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Riverside County Regional Medical Center suffers data breach

Jun 25, 20142 mins
DLP Software

I have to admit that stories about data breaches are becoming as common as days that end in “y”.


I have to admit that stories about data breaches are becoming as common as days that end in “y”. Today comes word that the Riverside County Regional Medical Center (RCRMC) has suffered a data breach affecting 563 of their patients when a laptop was reported missing.

The laptop was not encrypted.

The data that was on the missing laptop included names, dates of birth, medical record numbers and…electromyogram test results.


“Protecting sensitive patient information is a golden rule in healthcare,” Remm said. “We apologize for the inconvenience this incident has caused our patients. Right now, we are focused on minimizing current and future impacts.”

Remm said RCRMC is taking steps to minimize the risk of future incidents, by:

Encrypting sensitive patient data Using locks to secure laptops to carts Developing advanced security access in areas where sensitive patient information is stored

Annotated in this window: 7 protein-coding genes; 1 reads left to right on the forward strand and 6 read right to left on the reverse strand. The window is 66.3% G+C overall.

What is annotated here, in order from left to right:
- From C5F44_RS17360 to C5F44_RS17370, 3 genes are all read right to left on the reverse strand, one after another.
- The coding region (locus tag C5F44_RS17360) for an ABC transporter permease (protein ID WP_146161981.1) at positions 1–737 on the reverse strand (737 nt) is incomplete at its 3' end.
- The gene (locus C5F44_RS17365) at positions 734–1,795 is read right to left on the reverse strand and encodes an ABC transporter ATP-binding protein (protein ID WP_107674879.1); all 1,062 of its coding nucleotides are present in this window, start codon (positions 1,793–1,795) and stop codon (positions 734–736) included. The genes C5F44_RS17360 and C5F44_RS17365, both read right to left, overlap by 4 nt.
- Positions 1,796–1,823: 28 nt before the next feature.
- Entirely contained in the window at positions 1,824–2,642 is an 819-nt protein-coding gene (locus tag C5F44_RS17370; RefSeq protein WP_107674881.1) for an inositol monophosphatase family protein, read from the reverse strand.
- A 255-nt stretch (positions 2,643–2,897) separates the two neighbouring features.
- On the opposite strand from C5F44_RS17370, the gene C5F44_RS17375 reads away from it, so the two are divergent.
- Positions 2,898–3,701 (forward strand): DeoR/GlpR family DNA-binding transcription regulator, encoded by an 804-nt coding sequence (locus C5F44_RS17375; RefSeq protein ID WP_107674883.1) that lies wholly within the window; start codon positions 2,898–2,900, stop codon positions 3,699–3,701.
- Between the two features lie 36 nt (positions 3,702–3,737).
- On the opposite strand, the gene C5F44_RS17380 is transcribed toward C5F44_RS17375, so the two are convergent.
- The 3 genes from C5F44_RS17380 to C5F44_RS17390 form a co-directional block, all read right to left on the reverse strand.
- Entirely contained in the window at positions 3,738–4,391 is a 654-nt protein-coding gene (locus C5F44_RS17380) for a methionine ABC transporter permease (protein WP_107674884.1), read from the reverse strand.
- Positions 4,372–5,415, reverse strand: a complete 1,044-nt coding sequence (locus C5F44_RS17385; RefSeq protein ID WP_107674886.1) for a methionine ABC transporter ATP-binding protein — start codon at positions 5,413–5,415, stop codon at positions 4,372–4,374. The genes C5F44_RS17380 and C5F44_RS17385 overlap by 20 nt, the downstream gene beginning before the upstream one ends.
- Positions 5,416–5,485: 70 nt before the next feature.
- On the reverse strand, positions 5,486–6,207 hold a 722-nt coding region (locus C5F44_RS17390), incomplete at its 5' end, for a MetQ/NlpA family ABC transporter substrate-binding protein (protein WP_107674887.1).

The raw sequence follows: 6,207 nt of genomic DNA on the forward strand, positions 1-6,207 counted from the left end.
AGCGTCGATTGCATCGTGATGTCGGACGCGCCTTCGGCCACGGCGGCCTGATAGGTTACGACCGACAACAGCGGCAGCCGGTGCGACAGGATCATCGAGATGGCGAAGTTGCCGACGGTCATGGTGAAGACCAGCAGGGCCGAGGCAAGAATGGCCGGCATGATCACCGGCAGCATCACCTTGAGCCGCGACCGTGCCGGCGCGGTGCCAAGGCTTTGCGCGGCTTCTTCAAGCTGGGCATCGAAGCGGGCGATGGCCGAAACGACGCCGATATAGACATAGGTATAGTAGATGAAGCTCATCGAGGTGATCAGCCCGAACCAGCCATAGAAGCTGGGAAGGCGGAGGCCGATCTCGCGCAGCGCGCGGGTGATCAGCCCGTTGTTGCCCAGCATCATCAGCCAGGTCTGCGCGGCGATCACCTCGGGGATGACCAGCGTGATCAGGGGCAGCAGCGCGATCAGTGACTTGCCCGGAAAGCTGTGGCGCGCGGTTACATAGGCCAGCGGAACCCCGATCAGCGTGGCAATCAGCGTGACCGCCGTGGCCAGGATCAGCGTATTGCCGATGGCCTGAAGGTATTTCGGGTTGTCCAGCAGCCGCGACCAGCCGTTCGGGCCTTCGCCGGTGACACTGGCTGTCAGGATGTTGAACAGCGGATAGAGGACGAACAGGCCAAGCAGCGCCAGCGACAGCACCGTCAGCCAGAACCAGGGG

Why on earth was this data not encrypted in they first place? Seriously, this isn’t that hard. The upside in this breach is that the medical center is aware as to all of the affected patients as opposed to so many breach incidents where the “who” if often unclear. It isn’t like there is legislation like HIPAA.

/me bites tongue

RCRMC had this to say, “We have no reason to believe the computer is missing because of the patient information it contained,” Remm said. “But, our job is to safeguard our patients’ privacy and that’s what we are focused on doing.”

Now, this is a response that gave me an epic giggle fit. Seriously, how can they make a statement like that when they have no idea who actually has the laptop? That being said, taking Occam’s Razor into account it is entirely possible that this was a crime of opportunity.


Dave Lewis has over two decades of industry experience. He has extensive experience in IT security operations and management. Currently, Dave is a Global Security Advocate for Akamai Technologies. He is the founder of the security site Liquidmatrix Security Digest and co-host of the Liquidmatrix podcast.

The opinions expressed in this blog are those of Dave Lewis and do not necessarily represent those of IDG Communications, Inc., its parent, subsidiary or affiliated companies.

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